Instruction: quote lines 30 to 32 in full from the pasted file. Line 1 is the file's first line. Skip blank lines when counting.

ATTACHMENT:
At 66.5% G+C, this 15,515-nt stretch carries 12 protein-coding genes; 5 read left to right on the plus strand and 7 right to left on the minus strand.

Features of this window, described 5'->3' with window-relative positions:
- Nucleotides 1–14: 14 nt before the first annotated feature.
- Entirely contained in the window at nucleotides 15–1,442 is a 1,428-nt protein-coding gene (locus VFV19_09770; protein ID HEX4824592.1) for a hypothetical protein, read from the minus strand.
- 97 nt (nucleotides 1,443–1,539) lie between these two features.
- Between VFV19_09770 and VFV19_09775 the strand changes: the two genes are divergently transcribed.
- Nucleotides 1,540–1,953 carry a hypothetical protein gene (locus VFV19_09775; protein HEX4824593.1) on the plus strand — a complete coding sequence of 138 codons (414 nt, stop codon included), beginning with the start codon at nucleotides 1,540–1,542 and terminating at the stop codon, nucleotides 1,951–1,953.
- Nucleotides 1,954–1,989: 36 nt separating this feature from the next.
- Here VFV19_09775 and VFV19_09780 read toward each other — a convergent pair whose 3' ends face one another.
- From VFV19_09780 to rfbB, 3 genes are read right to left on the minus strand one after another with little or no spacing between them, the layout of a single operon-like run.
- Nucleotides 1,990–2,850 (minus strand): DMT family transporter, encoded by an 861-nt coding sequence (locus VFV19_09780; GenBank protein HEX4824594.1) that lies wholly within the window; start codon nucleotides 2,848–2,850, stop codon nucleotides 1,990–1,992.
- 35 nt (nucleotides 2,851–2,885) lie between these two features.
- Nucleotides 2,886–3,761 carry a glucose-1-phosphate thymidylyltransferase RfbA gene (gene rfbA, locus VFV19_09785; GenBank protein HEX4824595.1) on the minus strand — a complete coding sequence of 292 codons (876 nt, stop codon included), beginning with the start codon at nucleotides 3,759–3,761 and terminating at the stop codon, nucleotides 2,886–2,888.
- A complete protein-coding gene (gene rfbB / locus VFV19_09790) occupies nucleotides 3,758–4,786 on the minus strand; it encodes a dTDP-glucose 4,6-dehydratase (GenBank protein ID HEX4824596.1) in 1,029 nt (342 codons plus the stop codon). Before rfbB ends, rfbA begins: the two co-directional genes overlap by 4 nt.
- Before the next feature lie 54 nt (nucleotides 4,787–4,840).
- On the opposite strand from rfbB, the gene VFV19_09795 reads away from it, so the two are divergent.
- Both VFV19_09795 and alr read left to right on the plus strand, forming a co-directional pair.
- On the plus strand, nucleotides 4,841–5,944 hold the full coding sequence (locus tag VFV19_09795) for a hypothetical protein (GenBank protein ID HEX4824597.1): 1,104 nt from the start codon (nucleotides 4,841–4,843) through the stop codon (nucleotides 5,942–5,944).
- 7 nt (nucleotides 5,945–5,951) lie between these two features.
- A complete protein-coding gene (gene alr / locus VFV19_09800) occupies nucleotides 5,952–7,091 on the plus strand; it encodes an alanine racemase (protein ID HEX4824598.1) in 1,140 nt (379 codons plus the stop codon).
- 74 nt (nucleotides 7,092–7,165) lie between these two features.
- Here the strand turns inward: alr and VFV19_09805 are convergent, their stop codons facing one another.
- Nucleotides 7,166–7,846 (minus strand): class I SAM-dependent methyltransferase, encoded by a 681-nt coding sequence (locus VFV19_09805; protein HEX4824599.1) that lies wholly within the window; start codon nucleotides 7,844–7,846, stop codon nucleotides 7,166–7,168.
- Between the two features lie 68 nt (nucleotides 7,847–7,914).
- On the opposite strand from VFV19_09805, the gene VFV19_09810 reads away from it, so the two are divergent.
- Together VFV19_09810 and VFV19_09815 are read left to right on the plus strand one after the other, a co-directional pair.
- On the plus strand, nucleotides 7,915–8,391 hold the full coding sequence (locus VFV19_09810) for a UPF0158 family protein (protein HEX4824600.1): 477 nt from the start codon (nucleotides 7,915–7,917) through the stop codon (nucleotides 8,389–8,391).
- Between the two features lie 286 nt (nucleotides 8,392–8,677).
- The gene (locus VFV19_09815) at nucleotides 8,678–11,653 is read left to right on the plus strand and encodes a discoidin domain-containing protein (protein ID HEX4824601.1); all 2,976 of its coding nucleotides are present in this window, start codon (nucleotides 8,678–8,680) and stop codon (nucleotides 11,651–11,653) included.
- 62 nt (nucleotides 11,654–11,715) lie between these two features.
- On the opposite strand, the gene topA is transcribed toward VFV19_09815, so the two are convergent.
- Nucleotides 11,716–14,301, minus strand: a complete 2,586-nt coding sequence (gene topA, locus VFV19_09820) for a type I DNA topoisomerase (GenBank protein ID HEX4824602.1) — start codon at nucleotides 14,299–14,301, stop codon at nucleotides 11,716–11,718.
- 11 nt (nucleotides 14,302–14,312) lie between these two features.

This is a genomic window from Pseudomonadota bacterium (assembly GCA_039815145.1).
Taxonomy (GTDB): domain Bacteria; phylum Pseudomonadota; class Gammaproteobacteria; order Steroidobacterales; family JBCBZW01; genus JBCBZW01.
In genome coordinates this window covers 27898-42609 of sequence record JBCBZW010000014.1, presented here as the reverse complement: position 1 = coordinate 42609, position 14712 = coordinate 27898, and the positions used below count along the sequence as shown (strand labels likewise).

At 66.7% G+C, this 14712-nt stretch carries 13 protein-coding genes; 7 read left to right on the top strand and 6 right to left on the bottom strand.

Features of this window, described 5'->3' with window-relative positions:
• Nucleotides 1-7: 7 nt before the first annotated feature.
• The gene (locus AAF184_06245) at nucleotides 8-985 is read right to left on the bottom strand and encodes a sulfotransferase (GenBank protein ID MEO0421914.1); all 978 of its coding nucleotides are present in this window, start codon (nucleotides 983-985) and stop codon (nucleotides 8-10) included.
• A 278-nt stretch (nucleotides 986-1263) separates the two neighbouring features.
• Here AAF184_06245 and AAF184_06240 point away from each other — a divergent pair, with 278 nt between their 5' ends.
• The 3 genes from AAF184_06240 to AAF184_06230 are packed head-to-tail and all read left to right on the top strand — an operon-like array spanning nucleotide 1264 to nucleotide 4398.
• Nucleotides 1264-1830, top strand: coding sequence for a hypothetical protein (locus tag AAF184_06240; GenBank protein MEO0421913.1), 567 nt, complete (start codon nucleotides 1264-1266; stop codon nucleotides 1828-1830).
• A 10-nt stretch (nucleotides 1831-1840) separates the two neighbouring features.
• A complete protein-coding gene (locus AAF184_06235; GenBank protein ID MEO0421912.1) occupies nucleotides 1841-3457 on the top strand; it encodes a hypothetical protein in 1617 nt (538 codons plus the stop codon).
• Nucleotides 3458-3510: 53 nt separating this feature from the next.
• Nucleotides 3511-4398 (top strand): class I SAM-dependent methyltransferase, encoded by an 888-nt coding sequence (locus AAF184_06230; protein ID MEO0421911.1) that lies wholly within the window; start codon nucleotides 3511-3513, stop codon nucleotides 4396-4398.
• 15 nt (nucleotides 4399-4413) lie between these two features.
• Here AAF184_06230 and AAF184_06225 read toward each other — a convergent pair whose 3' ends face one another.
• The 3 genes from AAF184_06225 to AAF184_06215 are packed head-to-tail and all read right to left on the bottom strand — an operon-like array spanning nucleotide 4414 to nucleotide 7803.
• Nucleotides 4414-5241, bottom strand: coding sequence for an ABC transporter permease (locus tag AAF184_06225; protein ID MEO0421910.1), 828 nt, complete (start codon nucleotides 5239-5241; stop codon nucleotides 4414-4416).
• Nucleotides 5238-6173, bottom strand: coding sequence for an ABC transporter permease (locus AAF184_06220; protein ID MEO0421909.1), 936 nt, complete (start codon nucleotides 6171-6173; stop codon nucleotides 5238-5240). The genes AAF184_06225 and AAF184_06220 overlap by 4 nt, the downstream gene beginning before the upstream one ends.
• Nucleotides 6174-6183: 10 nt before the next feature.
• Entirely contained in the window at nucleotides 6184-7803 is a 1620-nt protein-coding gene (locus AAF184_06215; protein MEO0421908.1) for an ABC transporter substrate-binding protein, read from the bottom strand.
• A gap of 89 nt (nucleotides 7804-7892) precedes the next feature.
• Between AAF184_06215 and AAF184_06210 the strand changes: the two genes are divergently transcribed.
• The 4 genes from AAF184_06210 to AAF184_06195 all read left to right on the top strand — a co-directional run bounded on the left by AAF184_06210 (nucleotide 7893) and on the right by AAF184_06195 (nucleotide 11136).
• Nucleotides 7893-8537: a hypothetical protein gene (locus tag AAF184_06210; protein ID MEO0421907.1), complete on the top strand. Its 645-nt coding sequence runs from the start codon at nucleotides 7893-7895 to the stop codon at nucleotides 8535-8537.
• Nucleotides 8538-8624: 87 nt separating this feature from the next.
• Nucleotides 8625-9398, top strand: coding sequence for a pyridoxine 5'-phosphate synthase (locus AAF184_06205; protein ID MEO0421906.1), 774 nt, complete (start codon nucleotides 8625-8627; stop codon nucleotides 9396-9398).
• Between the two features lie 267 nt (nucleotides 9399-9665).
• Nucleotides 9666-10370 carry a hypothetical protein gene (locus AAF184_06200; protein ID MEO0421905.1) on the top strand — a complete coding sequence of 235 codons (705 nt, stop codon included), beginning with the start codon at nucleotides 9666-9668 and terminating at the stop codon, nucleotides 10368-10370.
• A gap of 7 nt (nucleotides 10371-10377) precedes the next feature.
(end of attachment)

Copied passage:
- 62 nt (nucleotides 11,654–11,715) lie between these two features.
- On the opposite strand, the gene topA is transcribed toward VFV19_09815, so the two are convergent.
- Nucleotides 11,716–14,301, minus strand: a complete 2,586-nt coding sequence (gene topA, locus VFV19_09820) for a type I DNA topoisomerase (GenBank protein ID HEX4824602.1) — start codon at nucleotides 14,299–14,301, stop codon at nucleotides 11,716–11,718.